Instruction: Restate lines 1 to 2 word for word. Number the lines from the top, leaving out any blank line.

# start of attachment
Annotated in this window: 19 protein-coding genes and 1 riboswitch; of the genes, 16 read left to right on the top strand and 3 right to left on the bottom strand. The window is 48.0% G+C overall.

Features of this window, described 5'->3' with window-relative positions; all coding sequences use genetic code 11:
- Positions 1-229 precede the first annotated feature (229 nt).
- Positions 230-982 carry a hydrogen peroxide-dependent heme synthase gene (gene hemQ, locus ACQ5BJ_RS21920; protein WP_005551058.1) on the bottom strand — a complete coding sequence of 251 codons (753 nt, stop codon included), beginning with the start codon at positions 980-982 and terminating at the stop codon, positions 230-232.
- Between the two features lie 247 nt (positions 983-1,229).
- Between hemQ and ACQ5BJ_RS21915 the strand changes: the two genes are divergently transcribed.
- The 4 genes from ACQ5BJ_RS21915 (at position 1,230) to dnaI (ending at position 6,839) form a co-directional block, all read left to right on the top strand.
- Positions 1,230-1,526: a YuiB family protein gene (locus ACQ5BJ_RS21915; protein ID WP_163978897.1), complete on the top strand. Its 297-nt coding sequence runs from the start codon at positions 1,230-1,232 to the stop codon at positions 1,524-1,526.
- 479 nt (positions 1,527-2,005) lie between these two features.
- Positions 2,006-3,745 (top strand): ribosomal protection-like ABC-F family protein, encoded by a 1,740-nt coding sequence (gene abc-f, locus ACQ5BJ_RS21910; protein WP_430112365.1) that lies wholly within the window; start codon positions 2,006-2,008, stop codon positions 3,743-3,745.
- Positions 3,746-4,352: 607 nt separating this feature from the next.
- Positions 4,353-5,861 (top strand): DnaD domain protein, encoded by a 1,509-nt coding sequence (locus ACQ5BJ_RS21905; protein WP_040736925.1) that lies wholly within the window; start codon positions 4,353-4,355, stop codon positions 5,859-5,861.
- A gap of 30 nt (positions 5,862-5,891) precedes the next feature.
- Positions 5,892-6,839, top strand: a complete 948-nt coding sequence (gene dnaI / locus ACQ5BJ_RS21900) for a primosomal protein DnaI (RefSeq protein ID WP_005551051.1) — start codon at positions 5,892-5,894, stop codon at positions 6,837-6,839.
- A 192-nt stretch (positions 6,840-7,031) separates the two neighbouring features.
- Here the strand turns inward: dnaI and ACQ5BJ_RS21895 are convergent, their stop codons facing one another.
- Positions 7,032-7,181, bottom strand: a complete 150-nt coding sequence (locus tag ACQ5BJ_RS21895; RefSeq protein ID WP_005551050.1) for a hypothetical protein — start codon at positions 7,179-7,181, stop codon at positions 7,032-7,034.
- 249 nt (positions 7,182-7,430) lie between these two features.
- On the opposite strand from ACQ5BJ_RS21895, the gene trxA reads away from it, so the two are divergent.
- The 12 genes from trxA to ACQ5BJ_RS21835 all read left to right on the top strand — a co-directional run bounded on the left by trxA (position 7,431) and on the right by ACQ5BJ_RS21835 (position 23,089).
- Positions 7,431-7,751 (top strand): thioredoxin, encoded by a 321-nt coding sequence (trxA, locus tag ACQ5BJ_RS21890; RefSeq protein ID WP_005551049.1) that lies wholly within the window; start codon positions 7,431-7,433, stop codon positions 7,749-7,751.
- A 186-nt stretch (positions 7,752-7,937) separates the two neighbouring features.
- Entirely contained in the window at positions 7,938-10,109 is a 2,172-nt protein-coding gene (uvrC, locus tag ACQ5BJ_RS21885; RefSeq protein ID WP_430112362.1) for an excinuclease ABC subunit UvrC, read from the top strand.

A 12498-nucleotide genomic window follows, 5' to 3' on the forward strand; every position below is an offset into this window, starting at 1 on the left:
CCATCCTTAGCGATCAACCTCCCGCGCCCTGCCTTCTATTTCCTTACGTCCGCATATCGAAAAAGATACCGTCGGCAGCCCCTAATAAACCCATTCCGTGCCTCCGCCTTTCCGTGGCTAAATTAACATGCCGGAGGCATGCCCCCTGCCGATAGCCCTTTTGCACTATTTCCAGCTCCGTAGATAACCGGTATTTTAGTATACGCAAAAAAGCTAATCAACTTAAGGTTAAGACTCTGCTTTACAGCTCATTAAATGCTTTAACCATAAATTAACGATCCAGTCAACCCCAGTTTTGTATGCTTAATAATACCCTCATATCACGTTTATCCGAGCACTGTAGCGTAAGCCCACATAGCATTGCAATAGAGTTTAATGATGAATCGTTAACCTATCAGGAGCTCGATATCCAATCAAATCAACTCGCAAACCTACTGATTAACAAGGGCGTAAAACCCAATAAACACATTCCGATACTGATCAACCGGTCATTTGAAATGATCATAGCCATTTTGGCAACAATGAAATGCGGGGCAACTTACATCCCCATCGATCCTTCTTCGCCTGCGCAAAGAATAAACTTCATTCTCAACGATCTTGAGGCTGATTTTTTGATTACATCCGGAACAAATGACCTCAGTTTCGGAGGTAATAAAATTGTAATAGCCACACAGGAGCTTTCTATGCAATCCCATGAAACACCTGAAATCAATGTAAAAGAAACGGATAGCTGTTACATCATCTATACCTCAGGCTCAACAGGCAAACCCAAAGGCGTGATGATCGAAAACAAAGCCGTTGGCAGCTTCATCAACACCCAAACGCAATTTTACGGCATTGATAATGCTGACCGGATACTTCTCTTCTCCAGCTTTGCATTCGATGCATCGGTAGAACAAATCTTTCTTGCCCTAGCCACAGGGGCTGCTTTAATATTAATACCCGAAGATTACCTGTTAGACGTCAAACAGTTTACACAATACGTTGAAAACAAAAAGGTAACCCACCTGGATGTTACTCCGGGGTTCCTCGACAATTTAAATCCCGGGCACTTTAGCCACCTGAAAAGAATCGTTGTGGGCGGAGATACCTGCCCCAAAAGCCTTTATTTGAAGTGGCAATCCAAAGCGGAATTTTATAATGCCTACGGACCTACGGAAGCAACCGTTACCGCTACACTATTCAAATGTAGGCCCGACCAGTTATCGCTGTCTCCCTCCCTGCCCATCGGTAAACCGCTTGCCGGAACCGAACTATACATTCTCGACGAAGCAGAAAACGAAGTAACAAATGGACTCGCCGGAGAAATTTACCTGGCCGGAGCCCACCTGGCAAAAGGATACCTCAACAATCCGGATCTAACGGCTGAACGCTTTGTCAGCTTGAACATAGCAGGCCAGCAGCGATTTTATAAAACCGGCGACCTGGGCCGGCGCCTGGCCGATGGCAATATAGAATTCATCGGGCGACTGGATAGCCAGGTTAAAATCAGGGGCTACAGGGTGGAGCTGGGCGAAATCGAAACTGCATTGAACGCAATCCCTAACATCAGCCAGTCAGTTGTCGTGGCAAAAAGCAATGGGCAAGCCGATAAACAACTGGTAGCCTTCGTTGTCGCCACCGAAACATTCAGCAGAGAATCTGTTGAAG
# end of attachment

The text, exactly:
Annotated in this window: 19 protein-coding genes and 1 riboswitch; of the genes, 16 read left to right on the top strand and 3 right to left on the bottom strand. The window is 48.0% G+C overall.

Features of this window, described 5'->3' with window-relative positions; all coding sequences use genetic code 11: